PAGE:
Data are presented relating to 50 children whose weight at birth was 3 lb (1,360 gm) or less and who have now passed their fifth birthday, the statutory age for school entrance in Scotland. The findings follow.
On individual intelligence testing 41% had scores of 90 or over, 40% had scores of 70 to 89, and 19% had scores of less than 70. Fifty-eight percent of children attended normal schools but one half of these required special treatment for educational retardation. Thirty percent were ineducable or required special schooling, primarily because of mental handicap, and 10% required special schooling because of physical handicap. One or more physical defects were detected in 52% of children; 42% had no physical defects or obvious mental retardation. No serious problems of behavior were reported for 42% of children. Of those with problems, restlessness and poor concentration were most commonly reported.
Some factors affecting the incidence and survival of low weight infants were exammed with the following results.
Multiple birth was over 20 times more common in this sample than in a general population of live births in Scotland. First born twins of very low weight were more likely to survive than second born twins. The marked preponderance of females in the survey sample was due to the increased chance of survival of female infants compared to males of like birth weight. Mothers giving birth to low weight infants were nearly twice as likely to show impaired reproductive capacity as mothers of maturely born infants. Mothers of low weight infants tended to be older than mothers in the general population, secondary to their tendency to have difficulty in conceiving. As compared with the general population, more low weight infants had fathers in the lower social classes. As compared with maturely born infants in Edinburgh, low weight infants were more likely to be reared in an unfavorable environment. Social and environmental differences were not very striking.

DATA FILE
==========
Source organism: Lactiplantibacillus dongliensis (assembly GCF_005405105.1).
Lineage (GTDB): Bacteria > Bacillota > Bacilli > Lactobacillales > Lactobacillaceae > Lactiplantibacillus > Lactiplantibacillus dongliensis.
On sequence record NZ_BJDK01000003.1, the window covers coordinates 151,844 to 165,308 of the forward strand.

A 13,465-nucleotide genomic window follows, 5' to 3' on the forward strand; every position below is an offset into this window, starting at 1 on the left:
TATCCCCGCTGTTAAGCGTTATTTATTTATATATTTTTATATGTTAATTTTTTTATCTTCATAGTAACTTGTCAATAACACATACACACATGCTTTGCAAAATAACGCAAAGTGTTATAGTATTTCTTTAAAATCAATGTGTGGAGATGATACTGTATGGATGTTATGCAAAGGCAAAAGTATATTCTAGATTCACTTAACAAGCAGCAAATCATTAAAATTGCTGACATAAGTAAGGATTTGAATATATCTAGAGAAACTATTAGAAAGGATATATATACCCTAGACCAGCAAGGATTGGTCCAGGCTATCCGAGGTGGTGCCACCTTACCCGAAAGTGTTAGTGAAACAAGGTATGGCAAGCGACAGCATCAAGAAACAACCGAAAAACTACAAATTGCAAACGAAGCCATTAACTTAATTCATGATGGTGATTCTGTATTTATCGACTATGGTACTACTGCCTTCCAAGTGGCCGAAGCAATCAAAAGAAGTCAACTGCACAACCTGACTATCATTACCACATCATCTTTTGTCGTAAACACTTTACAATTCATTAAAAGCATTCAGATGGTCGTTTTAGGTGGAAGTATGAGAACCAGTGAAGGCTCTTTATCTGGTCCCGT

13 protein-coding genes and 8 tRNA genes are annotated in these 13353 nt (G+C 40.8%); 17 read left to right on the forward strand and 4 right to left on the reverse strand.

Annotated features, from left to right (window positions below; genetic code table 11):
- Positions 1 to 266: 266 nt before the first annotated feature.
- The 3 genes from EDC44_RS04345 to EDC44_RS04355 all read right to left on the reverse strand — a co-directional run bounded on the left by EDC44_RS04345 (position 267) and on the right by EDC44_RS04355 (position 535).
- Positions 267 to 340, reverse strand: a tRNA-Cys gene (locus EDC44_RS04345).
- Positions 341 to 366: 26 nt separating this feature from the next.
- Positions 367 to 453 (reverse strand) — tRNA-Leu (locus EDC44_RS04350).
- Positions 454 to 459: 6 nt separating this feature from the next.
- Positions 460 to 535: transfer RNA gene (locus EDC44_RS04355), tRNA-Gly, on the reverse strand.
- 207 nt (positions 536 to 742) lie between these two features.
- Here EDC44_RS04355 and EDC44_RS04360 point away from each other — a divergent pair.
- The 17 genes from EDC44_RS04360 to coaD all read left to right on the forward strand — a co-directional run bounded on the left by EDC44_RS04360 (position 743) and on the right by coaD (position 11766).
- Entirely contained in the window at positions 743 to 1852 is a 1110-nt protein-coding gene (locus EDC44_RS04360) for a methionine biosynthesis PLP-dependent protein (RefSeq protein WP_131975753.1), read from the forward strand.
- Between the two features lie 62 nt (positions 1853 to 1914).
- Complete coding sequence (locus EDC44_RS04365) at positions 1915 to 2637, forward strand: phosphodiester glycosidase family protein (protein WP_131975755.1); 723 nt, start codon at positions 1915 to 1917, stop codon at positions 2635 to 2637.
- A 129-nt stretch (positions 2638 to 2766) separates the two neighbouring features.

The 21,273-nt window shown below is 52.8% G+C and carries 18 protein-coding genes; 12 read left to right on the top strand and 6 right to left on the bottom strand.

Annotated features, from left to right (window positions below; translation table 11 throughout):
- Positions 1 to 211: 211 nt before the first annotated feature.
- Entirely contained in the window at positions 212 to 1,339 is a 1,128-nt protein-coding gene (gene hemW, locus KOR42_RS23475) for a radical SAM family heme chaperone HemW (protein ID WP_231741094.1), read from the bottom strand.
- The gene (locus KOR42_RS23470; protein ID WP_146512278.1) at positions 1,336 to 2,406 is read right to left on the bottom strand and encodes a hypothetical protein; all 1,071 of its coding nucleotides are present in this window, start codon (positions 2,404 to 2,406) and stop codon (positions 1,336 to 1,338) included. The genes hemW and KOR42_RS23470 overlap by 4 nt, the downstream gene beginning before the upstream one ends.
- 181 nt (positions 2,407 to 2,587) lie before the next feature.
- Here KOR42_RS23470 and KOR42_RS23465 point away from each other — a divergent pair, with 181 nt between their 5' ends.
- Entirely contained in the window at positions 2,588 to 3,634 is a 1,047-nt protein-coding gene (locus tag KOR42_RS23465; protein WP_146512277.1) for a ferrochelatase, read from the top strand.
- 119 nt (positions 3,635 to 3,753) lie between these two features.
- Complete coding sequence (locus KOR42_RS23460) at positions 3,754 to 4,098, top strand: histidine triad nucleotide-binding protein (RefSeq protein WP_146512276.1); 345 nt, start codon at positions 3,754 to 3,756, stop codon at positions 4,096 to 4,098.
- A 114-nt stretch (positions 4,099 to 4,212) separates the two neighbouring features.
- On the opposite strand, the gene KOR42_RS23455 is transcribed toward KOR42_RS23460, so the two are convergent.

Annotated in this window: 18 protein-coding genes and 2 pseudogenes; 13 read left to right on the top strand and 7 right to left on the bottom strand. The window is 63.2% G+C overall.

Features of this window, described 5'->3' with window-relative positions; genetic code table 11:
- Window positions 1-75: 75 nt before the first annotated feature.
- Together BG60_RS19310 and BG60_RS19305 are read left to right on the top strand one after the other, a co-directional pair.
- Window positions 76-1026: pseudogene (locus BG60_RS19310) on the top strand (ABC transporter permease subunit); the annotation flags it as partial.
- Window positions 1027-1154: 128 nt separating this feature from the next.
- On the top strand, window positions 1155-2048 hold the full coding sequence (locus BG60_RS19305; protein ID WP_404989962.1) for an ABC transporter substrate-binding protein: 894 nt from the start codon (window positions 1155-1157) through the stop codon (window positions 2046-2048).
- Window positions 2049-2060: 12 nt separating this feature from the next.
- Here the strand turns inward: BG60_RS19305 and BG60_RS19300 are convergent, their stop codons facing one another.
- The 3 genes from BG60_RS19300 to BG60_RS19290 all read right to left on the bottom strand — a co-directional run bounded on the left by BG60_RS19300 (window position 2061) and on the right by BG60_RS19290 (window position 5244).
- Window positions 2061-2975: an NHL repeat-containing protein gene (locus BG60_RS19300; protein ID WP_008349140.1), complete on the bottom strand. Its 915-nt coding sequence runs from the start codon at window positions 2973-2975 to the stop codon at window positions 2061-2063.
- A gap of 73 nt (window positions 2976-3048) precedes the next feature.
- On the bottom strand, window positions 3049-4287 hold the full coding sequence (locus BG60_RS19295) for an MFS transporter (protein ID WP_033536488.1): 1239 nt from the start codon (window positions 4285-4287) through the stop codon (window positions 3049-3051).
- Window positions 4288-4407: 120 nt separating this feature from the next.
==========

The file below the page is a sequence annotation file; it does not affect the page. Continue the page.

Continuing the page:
Some factors affecting the outcome in infants of very low weight were examined with the following results.
Females less often showed moderate or severe handicaps at 7 years or older than did males, and children from multiple births showed handicaps less often than singletons. Children reared in the best homes less often showed handicap than children reared in average or poor homes. However, compared by type of home with maturely born children, relative intellectual retardation was least marked in survey children from the poorest homes. Infants who had been markedly underweight for their gestation period were not at increased risk of later handicap. Severe complications of later pregnancy (but not complications of labor and delivery) were associated with a higher incidence of later handicap; males were particularly susceptible to the damaging effect of pregnancy complications. Abnormal postnatal signs more commonly followed a complicated than au uncomplicated pregnancy. More infants with abnormal signs showed later handicap.
The incidence of moderate or severe handicap in children born from 1955 to 1959 was 56% compared with 32% of children of like birth weight born from 1948 to 1952. The survival rate has improved (from 17 to 30%) but there has been no improvement in later status of low weight infants.